An Enemy of the People | Study Guide

Henrik Ibsen

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An Enemy of the People | Themes


Speaking the Truth

One of the central themes of the play is the importance of speaking the truth. Early on, several references are made to not speaking the truth in small ways. Petra says she has to "tell lies" to her students, which she defines as telling students "a good many things we don't believe ourselves." Later, in Act 3, she challenges Hovstad when he wants to include a story in the paper she knows he doesn't believe.

Everything happens to the doctor because he speaks the truth. He wants to do what is right for the town and the patients who will use the Baths. When he is forbidden to do so, he gets angry and speaks a different kind of truth—his frustration with a social system that values comfort and financial security over health and facts. He also raises an interesting question: Do truths change? The doctor seems to think so. He talks about "established truths" that are old and need to be replaced.

Power and Strength

In the play power often comes in the form of financial power. The mayor wields financial power in the form of levying taxes. Aslaksen has power over Hovstad and Billing because he allows them to print their newspaper on credit. Morten Kiil is an ignorant and unpleasant man, but he is treated with respect because he is wealthy.

This understanding of power is refuted by Dr. Stockmann. He appreciates money but is careless about the use of it. When his livelihood is threatened, he is offended but undeterred. Even the doctor has his moment of temptation, though. In Act 5, when Morten Kiil tells the doctor his family's financial security is now tied to the Baths, the doctor has a moment when he wonders if he couldn't save the Baths somehow. However, he quickly comes to his senses. He sees how people who had turned against him, like Hovstad and Aslaksen, now curry favor with him because they believe he will be wealthy. When offered that kind of power, Dr. Stockmann refuses. At the end of the play, he declares himself "one of the strongest men in the world" because he has separated himself from the roles of power governing society.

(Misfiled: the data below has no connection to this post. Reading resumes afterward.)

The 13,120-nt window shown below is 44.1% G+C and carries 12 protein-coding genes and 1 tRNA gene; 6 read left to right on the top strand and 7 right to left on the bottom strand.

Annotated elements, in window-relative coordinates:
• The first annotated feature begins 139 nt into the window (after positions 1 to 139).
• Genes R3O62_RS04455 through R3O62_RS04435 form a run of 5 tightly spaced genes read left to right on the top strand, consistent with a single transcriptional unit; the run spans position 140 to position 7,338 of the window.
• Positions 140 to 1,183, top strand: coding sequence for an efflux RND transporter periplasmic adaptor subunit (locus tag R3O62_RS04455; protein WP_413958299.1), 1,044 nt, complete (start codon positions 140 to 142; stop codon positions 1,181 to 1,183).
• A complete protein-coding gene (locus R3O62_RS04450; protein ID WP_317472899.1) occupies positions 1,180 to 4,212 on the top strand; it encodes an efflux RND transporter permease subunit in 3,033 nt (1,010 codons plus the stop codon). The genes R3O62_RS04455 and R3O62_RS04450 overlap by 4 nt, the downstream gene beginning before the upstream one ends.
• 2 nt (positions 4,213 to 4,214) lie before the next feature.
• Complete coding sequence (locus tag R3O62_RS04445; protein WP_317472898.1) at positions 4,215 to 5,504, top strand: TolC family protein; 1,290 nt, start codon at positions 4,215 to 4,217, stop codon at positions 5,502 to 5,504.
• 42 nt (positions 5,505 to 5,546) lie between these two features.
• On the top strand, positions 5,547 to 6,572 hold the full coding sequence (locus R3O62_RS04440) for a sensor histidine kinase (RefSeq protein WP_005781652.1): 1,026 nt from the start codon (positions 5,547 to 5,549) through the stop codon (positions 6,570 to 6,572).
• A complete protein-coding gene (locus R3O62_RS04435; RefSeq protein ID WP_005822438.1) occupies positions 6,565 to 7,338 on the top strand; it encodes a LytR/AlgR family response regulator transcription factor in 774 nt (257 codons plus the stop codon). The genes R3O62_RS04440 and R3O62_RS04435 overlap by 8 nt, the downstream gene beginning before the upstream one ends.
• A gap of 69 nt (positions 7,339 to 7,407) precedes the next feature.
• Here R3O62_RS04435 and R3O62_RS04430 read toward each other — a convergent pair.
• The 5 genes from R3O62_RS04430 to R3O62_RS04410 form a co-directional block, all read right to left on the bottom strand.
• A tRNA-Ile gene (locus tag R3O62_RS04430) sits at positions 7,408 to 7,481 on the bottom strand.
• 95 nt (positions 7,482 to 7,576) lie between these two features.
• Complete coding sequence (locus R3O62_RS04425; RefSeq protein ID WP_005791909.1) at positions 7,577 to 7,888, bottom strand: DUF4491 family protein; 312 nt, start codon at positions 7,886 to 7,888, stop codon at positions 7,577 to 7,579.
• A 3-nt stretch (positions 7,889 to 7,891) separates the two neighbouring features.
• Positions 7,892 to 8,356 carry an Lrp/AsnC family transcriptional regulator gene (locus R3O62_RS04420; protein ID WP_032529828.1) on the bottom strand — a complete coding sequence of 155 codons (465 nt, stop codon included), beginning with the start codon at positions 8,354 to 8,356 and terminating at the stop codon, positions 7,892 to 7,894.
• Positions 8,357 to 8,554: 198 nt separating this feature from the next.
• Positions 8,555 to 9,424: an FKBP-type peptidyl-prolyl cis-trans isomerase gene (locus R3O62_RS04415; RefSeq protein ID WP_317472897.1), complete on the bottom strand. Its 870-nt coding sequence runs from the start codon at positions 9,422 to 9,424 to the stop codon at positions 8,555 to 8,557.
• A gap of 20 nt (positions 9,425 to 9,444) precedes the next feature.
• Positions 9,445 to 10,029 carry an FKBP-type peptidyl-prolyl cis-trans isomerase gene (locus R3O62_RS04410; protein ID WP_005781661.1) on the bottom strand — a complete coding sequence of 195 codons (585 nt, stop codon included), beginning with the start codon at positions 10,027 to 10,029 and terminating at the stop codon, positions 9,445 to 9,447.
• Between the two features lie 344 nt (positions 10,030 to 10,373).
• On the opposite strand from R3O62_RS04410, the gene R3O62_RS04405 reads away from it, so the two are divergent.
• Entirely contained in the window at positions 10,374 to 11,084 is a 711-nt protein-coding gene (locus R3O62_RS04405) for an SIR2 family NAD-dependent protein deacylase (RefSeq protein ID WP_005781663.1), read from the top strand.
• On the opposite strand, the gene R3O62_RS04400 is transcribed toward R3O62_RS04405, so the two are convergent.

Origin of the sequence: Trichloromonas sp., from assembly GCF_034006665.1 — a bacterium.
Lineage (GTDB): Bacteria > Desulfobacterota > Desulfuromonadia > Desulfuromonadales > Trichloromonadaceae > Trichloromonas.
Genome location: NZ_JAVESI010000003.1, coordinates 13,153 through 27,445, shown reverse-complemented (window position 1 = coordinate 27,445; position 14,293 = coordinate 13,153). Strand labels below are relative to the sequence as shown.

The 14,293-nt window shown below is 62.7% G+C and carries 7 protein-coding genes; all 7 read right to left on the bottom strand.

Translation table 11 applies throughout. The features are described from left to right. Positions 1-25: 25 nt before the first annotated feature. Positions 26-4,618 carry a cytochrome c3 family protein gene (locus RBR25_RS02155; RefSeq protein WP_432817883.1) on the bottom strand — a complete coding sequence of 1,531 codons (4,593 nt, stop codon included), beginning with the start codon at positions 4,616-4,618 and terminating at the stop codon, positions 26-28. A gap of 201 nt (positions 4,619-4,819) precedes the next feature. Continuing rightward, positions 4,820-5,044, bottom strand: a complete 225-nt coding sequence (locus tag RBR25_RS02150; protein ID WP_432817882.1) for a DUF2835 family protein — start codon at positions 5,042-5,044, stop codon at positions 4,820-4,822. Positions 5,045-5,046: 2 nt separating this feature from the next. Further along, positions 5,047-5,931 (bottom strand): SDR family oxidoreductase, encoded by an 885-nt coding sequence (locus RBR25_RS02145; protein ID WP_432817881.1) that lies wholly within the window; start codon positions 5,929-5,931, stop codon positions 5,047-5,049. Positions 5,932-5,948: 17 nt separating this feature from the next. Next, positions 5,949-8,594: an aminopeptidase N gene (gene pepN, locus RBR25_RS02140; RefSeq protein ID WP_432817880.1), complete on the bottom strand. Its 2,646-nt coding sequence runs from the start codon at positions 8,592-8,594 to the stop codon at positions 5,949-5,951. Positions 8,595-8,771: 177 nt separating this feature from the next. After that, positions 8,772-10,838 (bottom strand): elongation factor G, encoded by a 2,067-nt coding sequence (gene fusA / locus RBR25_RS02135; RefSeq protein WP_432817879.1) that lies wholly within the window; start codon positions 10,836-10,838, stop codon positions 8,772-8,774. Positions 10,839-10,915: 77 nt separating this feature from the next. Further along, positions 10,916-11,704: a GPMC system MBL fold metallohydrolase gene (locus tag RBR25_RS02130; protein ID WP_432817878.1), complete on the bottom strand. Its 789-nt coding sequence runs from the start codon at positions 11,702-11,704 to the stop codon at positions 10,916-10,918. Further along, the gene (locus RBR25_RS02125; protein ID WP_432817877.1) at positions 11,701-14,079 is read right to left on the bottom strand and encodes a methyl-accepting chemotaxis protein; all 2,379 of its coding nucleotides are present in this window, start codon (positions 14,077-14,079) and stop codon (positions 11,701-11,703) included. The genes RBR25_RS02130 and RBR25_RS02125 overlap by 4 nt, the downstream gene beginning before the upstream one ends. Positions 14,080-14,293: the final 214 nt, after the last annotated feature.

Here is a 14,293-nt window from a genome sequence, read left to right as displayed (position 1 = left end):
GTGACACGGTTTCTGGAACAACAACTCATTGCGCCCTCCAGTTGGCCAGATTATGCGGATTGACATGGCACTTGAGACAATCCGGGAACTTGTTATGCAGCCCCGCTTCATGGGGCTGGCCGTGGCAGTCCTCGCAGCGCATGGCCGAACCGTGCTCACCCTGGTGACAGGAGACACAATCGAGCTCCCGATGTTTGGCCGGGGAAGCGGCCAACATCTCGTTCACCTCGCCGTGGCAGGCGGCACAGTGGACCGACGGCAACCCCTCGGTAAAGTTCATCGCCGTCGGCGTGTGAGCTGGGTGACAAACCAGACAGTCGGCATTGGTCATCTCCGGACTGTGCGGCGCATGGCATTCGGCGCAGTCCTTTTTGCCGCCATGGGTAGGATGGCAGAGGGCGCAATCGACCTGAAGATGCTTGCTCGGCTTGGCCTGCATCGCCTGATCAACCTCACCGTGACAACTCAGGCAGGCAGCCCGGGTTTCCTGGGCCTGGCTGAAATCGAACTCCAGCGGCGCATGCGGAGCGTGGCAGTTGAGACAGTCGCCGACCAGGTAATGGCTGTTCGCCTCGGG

Social Class and Superiority

In Act 1, after a brief, uncomfortable discussion with Hovstad, the mayor makes an interesting comment about how "people from peasant families" do not have tact. This statement indicates how the mayor's family members (including Dr. Stockmann) view themselves as superior to others in the town. There is little indication Dr. Stockmann shares these beliefs ... until he becomes angry in Act 4. Then Dr. Stockmann unleashes a torrent of critical commentary on the "common" people, referring to them as "mongrels" and calling them "stupid." On the other hand, he argues the intellectual and independent elite are the real defenders of "truth and freedom" and should determine the fate of the community.

Dr. Stockmann's insistence on the inferiority of the lower classes is uncomfortable for a modern audience to hear, but it likely reflects Henrik Ibsen's own frustration with the ordinary people who made up a theatrical audience in the 19th century. These audience members were horrified by some of Ibsen's earlier plays, to the extent that Ghosts, which he wrote immediately before Enemy, was not given a premiere in Europe because no theater would accept it. After the bad reception of A Doll's House and Ghosts, Ibsen was more than a little suspicious of the "majority" and ready to insult them as being lesser than the "pedigree" audience members who were capable of hearing Ibsen's controversial point of view.

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